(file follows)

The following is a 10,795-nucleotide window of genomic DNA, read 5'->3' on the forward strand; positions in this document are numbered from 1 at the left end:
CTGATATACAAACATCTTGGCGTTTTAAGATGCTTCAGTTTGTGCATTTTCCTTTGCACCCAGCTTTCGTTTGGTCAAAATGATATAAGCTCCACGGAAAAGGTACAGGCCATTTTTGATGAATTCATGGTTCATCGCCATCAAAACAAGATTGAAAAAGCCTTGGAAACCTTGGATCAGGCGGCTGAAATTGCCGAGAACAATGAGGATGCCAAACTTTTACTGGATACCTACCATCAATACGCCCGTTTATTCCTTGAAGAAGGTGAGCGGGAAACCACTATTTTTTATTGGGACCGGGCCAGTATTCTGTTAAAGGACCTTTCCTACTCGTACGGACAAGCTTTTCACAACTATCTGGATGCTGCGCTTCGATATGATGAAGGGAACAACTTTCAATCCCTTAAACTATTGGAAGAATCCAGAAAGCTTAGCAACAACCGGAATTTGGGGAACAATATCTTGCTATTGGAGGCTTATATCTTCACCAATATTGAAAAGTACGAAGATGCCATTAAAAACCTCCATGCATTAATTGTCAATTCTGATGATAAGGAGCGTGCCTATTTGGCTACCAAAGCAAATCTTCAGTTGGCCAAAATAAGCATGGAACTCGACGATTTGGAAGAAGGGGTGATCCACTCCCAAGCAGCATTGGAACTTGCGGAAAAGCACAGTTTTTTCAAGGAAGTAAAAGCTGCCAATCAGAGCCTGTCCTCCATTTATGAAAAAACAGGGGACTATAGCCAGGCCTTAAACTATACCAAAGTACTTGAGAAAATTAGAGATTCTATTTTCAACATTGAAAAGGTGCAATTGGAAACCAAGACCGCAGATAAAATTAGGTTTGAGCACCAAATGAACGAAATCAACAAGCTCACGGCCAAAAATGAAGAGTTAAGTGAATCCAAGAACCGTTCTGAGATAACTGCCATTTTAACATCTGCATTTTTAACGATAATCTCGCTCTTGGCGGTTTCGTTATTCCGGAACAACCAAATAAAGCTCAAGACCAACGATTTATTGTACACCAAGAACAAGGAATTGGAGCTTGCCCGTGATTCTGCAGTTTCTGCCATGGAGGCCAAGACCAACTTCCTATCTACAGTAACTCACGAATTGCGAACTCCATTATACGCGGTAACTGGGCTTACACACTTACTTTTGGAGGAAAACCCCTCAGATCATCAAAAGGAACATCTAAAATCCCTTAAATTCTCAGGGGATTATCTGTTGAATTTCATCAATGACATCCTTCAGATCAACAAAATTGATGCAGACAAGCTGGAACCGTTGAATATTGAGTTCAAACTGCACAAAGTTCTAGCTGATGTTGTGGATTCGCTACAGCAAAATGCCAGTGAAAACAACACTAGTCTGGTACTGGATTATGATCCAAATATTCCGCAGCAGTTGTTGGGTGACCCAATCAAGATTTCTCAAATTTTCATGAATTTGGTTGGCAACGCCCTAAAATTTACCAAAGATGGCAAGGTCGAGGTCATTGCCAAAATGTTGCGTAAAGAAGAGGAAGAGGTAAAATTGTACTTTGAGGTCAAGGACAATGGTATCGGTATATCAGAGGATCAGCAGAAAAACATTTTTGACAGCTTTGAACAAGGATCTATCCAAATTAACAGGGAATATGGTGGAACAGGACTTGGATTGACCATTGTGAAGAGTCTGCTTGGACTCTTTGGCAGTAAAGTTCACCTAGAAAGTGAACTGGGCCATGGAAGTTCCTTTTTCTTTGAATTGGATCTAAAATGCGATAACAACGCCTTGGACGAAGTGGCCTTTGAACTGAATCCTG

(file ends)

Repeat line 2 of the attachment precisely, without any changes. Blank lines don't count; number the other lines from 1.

CTGATATACAAACATCTTGGCGTTTTAAGATGCTTCAGTTTGTGCATTTTCCTTTGCACCCAGCTTTCGTTTGGTCAAAATGATATAAGCTCCACGGAAAAGGTACAGGCCATTTTTGATGAATTCATGGTTCATCGCCATCAAAACAAGATTGAAAAAGCCTTGGAAACCTTGGATCAGGCGGCTGAAATTGCCGAGAACAATGAGGATGCCAAACTTTTACTGGATACCTACCATCAATACGCCCGTTTATTCCTTGAAGAAGGTGAGCGGGAAACCACTATTTTTTATTGGGACCGGGCCAGTATTCTGTTAAAGGACCTTTCCTACTCGTACGGACAAGCTTTTCACAACTATCTGGATGCTGCGCTTCGATATGATGAAGGGAACAACTTTCAATCCCTTAAACTATTGGAAGAATCCAGAAAGCTTAGCAACAACCGGAATTTGGGGAACAATATCTTGCTATTGGAGGCTTATATCTTCACCAATATTGAAAAGTACGAAGATGCCATTAAAAACCTCCATGCATTAATTGTCAATTCTGATGATAAGGAGCGTGCCTATTTGGCTACCAAAGCAAATCTTCAGTTGGCCAAAATAAGCATGGAACTCGACGATTTGGAAGAAGGGGTGATCCACTCCCAAGCAGCATTGGAACTTGCGGAAAAGCACAGTTTTTTCAAGGAAGTAAAAGCTGCCAATCAGAGCCTGTCCTCCATTTATGAAAAAACAGGGGACTATAGCCAGGCCTTAAACTATACCAAAGTACTTGAGAAAATTAGAGATTCTATTTTCAACATTGAAAAGGTGCAATTGGAAACCAAGACCGCAGATAAAATTAGGTTTGAGCACCAAATGAACGAAATCAACAAGCTCACGGCCAAAAATGAAGAGTTAAGTGAATCCAAGAACCGTTCTGAGATAACTGCCATTTTAACATCTGCATTTTTAACGATAATCTCGCTCTTGGCGGTTTCGTTATTCCGGAACAACCAAATAAAGCTCAAGACCAACGATTTATTGTACACCAAGAACAAGGAATTGGAGCTTGCCCGTGATTCTGCAGTTTCTGCCATGGAGGCCAAGACCAACTTCCTATCTACAGTAACTCACGAATTGCGAACTCCATTATACGCGGTAACTGGGCTTACACACTTACTTTTGGAGGAAAACCCCTCAGATCATCAAAAGGAACATCTAAAATCCCTTAAATTCTCAGGGGATTATCTGTTGAATTTCATCAATGACATCCTTCAGATCAACAAAATTGATGCAGACAAGCTGGAACCGTTGAATATTGAGTTCAAACTGCACAAAGTTCTAGCTGATGTTGTGGATTCGCTACAGCAAAATGCCAGTGAAAACAACACTAGTCTGGTACTGGATTATGATCCAAATATTCCGCAGCAGTTGTTGGGTGACCCAATCAAGATTTCTCAAATTTTCATGAATTTGGTTGGCAACGCCCTAAAATTTACCAAAGATGGCAAGGTCGAGGTCATTGCCAAAATGTTGCGTAAAGAAGAGGAAGAGGTAAAATTGTACTTTGAGGTCAAGGACAATGGTATCGGTATATCAGAGGATCAGCAGAAAAACATTTTTGACAGCTTTGAACAAGGATCTATCCAAATTAACAGGGAATATGGTGGAACAGGACTTGGATTGACCATTGTGAAGAGTCTGCTTGGACTCTTTGGCAGTAAAGTTCACCTAGAAAGTGAACTGGGCCATGGAAGTTCCTTTTTCTTTGAATTGGATCTAAAATGCGATAACAACGCCTTGGACGAAGTGGCCTTTGAACTGAATCCTG